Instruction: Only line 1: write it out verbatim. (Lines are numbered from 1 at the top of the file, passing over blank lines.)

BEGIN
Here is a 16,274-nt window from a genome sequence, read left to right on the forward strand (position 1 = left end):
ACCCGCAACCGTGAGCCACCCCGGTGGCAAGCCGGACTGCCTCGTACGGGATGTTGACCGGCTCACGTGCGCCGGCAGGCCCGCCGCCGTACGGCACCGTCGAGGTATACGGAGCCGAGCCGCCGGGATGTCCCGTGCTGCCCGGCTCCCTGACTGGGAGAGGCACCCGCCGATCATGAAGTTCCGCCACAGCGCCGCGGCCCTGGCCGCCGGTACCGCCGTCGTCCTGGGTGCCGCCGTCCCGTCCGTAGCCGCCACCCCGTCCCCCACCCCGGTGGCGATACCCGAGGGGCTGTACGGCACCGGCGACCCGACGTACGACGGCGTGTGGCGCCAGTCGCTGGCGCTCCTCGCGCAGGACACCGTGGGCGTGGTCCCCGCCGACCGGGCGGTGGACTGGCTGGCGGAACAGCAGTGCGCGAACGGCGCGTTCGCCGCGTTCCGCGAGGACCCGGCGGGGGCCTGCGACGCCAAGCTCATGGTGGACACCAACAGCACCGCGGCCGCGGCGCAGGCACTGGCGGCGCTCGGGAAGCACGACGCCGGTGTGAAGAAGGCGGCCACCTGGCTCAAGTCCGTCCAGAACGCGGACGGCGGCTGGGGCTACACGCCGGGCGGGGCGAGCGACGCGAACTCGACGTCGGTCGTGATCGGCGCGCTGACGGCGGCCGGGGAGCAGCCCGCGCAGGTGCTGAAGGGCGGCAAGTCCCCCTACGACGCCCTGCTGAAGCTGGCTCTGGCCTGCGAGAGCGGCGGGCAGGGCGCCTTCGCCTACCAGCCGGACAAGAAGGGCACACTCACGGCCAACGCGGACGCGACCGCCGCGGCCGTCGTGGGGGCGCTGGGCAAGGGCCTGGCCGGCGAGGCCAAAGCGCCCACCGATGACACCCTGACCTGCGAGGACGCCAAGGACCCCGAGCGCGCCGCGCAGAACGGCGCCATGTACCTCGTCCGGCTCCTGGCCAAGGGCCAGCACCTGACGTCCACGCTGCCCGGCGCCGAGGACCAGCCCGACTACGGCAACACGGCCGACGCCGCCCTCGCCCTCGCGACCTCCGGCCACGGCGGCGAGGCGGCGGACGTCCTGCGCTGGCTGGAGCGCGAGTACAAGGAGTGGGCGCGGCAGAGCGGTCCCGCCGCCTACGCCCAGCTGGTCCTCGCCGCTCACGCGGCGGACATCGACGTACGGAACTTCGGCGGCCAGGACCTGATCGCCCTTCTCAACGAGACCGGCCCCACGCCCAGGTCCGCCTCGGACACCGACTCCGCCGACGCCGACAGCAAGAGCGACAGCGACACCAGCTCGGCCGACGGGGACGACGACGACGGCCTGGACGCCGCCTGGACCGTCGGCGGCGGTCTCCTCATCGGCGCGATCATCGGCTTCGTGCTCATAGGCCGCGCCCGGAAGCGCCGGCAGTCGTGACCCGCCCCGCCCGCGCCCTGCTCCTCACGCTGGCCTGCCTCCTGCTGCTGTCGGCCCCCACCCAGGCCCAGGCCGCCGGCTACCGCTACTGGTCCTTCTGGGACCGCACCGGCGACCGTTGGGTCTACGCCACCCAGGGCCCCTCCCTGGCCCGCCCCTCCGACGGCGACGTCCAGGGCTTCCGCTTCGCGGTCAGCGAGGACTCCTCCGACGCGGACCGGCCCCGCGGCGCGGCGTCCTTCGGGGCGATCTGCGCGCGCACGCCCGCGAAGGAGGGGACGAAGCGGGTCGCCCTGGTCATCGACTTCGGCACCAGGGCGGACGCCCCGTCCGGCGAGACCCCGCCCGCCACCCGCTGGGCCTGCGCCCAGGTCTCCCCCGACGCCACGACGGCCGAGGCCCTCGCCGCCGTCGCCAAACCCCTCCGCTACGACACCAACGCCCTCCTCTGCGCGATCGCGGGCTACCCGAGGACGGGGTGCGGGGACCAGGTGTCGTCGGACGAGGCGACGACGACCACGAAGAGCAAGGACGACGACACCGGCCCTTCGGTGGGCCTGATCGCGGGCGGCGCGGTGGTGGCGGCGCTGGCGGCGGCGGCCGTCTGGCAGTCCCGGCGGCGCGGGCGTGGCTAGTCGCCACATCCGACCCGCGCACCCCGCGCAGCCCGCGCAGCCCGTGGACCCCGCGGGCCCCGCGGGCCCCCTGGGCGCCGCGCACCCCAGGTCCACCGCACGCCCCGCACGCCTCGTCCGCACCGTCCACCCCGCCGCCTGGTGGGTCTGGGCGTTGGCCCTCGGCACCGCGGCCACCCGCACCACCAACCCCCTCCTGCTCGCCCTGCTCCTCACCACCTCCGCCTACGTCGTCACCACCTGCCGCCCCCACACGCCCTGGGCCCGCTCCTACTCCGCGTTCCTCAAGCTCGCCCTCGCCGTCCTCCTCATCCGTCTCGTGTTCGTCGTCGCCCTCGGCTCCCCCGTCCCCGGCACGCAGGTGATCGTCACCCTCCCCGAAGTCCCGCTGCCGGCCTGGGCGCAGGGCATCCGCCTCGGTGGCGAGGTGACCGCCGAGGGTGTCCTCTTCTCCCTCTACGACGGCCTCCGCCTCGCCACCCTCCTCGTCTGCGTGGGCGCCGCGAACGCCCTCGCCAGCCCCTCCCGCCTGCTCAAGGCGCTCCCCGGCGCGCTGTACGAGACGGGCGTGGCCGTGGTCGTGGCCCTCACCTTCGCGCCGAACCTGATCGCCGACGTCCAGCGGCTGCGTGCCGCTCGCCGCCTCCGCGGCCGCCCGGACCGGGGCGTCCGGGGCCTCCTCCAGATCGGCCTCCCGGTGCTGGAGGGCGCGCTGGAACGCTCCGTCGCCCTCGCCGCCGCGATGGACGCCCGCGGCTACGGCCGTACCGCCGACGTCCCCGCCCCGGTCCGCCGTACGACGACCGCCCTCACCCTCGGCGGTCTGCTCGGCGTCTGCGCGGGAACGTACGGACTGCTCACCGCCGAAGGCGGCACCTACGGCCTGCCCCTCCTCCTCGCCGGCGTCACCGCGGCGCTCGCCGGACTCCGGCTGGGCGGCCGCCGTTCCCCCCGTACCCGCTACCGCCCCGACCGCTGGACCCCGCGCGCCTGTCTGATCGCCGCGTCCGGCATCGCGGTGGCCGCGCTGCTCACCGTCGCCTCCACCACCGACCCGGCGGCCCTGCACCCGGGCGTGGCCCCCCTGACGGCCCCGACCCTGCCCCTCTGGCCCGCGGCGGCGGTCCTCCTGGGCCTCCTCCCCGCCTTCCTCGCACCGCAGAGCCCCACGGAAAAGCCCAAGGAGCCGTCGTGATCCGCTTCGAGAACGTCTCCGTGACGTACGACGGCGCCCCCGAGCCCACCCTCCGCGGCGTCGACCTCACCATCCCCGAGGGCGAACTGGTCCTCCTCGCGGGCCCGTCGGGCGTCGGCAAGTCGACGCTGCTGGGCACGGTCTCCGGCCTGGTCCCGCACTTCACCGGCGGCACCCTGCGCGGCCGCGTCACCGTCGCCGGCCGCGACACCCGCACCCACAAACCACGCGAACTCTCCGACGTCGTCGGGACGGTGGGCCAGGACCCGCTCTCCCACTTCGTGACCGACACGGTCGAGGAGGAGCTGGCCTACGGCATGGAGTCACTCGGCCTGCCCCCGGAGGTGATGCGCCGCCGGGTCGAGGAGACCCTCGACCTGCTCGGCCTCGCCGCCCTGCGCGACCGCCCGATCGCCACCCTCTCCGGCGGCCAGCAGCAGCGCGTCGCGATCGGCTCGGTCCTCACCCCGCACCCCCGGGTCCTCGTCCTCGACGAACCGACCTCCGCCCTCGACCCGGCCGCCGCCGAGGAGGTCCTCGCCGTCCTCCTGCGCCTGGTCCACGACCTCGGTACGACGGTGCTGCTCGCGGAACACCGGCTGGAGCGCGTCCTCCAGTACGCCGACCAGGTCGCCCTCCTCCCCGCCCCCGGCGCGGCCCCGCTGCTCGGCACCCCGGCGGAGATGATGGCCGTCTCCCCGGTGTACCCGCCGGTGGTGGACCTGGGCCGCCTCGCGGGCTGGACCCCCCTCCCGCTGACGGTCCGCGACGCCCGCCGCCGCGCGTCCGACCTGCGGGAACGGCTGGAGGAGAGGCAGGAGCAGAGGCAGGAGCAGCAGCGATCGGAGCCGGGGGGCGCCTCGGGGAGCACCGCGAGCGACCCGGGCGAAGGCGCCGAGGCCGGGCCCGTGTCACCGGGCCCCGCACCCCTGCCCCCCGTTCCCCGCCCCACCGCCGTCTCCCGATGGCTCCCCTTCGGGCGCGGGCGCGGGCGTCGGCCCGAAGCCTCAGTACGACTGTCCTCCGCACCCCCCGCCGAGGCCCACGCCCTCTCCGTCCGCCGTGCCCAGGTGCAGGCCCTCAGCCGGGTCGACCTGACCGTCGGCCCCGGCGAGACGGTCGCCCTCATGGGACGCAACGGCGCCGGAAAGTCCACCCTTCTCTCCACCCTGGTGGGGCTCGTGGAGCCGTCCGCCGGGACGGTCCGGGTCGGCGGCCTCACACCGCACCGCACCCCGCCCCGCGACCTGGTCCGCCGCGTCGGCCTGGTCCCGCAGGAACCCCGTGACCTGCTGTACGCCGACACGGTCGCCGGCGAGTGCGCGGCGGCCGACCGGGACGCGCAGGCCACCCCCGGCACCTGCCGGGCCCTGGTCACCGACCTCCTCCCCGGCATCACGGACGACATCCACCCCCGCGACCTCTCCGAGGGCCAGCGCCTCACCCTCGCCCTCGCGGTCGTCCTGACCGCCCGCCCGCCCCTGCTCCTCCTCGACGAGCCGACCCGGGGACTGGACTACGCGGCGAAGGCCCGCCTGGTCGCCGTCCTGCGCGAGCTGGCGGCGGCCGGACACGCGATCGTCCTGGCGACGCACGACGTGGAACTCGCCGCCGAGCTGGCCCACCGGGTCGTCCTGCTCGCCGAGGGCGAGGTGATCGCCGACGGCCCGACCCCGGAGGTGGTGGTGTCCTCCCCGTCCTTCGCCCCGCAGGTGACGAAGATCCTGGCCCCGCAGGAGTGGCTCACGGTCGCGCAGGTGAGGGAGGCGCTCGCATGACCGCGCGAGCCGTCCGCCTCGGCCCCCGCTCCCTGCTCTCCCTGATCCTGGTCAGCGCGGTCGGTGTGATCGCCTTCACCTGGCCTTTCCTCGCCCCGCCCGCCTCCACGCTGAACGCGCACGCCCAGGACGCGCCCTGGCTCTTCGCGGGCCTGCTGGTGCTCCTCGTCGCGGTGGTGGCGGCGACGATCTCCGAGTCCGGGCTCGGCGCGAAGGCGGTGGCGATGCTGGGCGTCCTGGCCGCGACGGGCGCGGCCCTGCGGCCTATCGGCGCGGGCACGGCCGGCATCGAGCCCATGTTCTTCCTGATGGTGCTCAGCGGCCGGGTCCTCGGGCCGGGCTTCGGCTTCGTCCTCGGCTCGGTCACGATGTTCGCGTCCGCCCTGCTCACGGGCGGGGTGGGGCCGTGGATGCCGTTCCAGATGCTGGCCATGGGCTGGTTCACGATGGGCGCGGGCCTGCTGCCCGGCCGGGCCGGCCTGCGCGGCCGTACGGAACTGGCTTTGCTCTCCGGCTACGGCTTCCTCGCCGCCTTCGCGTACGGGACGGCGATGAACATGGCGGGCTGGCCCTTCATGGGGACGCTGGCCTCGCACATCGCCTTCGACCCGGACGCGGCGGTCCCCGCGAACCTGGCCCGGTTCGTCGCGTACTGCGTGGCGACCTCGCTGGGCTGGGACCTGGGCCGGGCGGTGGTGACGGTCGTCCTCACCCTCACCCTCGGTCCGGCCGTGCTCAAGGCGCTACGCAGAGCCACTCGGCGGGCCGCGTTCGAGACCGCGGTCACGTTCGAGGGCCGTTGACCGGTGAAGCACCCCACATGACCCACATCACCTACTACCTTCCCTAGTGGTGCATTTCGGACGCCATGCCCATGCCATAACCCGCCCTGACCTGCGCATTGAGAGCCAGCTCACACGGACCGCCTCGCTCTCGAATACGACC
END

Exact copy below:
Here is a 16,274-nt window from a genome sequence, read left to right on the forward strand (position 1 = left end):